It is never in a developer’s interests to release newly constructed homes at prices below those they expected when they bought the land several years previously, or in sufficient quantities to lower the prices being paid.
The property development companies are some of the biggest donors to the Conservative Party, and persuaded the government that the only way to get the housing market moving again after the financial crisis was to boost demand with lower interest rates, Help-to-Buy schemes, and by reducing the obligations on which planning permission was granted.
All that achieved was to increase house prices, while construction remained in the doldrums. Before ‘Help-to-Buy’ new house building in London averaged 42,392 units a year. Since ‘Help-to-Buy’ it fell to 35,274 per year. London house prices rose 48% since it was introduced in 2013.
What the government could have done as prices rose was to introduce an annual tax on land value to discourage the hoarding of potential building sites. In an optimised market construction companies would buy sites a few months before they were ready to build on them, and the supply of land would become much more responsive to any increase in demand. Construction would be opened up to new building companies, breaking the monopoly of the big players. The profits of developers should derive from their ability to add value through good design and efficient delivery, rather than speculation in property prices.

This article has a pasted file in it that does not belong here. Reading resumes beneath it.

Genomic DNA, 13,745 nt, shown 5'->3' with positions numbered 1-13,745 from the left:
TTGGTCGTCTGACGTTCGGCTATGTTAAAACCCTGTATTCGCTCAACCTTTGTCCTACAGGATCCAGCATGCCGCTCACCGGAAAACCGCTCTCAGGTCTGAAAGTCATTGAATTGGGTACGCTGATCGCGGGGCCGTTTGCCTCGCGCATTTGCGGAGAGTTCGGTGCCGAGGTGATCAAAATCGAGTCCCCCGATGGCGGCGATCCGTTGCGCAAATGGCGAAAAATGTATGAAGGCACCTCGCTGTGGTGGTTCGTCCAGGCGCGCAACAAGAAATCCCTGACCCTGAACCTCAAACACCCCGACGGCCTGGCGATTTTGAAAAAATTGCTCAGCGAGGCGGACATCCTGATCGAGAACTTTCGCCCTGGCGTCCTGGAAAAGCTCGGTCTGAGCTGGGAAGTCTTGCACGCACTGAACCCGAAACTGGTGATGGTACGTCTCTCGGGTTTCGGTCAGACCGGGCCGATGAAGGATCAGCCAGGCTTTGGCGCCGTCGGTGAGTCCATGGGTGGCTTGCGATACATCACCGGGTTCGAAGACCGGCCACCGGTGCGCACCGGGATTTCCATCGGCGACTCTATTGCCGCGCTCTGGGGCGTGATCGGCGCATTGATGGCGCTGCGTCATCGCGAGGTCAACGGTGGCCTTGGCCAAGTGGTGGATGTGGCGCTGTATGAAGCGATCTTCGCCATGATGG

More of the unearned profits arising from public investment and planning decisions should be captured for the benefit of the community, rather than going into the pockets of landowners.
Public housing built in the thirty years after the war was largely self-financed from rents and the sales income it generated. Councils built on bombsites, or land bought at slum-clearance prices, with loans financed by the Public Works Loan Board and repaid from rents, requiring little or no subsidy.
New Town Corporations paid little more than agricultural prices for land and repaid their entire borrowing from the added value of the developments. This paid for the delivery of whole towns including their infrastructure, creating 32 communities and housing 2.8 million people. They paid £4.75 billion back to Treasury in 1999 and have since then yielded an additional £1 billion in profit.